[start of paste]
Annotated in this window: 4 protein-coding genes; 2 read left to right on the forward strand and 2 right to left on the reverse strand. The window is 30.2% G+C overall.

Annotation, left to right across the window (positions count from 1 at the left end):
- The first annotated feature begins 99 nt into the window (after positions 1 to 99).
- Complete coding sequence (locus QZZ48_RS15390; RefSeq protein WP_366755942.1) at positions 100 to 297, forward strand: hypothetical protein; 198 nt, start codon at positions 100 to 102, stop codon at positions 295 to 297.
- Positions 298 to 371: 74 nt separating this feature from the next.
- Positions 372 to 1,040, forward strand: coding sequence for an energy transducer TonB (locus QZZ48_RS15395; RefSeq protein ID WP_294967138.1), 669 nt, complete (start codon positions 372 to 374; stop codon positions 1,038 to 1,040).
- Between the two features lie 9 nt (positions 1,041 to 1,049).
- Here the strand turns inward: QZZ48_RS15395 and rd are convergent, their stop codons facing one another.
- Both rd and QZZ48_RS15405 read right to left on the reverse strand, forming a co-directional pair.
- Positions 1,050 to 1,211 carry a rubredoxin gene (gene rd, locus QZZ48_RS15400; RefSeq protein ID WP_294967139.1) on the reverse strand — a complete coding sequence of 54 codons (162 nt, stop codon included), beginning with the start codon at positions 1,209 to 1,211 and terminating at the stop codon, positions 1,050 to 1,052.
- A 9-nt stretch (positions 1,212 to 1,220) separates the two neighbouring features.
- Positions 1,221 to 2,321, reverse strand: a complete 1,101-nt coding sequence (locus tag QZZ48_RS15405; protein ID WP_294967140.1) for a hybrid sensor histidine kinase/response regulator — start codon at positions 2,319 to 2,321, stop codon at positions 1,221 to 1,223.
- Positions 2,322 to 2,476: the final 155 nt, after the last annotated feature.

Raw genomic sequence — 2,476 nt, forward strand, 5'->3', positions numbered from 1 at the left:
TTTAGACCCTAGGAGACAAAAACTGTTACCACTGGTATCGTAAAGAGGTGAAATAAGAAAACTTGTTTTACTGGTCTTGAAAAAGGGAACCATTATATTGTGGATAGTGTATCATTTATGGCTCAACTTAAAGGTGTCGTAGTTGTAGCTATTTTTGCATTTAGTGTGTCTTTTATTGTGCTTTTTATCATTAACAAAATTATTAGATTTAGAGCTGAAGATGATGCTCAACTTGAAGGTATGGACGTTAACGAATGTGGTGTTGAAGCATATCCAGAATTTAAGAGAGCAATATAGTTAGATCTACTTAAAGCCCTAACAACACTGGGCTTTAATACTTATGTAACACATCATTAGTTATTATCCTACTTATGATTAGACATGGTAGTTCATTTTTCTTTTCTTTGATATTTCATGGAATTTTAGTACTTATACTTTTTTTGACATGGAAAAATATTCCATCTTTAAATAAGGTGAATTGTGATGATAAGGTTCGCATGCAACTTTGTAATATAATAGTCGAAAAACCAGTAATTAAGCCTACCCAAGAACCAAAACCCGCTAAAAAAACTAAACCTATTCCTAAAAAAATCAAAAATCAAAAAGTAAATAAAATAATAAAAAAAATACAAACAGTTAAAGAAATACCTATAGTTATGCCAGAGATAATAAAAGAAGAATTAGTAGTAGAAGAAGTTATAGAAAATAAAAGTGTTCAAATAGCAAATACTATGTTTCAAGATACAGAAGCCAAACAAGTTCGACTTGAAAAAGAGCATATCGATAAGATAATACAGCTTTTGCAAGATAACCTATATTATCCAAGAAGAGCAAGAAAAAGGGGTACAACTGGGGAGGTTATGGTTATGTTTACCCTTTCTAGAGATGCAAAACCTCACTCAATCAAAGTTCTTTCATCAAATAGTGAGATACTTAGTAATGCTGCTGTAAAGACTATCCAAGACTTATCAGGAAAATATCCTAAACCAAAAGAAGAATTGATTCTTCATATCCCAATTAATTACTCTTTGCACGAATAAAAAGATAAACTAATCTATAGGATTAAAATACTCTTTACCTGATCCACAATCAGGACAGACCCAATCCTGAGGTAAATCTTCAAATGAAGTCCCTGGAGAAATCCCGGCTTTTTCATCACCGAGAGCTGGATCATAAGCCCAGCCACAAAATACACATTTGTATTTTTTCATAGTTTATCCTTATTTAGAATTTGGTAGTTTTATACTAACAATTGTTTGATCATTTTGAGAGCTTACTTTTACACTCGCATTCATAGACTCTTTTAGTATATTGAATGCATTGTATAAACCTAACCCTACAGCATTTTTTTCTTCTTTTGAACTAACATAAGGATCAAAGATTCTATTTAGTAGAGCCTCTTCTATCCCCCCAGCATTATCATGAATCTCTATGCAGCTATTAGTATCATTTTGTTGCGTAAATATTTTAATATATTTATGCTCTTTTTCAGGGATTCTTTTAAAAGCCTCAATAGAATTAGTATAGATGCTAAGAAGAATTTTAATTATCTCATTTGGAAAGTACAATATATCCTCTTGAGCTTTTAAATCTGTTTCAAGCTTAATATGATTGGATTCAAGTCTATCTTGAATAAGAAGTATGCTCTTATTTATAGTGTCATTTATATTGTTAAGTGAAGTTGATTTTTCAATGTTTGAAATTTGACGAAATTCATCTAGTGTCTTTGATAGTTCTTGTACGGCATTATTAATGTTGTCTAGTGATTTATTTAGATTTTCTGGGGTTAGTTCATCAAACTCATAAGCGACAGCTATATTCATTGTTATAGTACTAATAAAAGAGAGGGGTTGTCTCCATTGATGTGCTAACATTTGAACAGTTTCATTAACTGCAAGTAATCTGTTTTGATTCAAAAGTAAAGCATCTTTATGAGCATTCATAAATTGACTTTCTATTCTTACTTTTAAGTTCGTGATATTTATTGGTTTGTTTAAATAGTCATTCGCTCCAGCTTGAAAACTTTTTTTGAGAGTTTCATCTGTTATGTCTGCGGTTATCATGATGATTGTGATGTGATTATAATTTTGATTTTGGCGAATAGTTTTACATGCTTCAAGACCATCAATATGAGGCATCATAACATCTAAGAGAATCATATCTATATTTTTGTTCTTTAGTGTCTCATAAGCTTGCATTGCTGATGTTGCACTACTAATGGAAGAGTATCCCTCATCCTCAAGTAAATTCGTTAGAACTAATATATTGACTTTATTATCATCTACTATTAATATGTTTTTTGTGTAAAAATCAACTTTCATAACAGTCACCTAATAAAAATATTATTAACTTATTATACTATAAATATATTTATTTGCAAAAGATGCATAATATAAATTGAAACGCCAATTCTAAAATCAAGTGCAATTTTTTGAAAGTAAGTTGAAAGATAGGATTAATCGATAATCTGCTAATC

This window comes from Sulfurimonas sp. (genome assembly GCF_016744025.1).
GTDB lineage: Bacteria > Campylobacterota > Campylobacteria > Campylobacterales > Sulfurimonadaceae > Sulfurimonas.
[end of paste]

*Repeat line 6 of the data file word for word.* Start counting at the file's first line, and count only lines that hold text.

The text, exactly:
- Positions 372 to 1,040, forward strand: coding sequence for an energy transducer TonB (locus QZZ48_RS15395; RefSeq protein ID WP_294967138.1), 669 nt, complete (start codon positions 372 to 374; stop codon positions 1,038 to 1,040).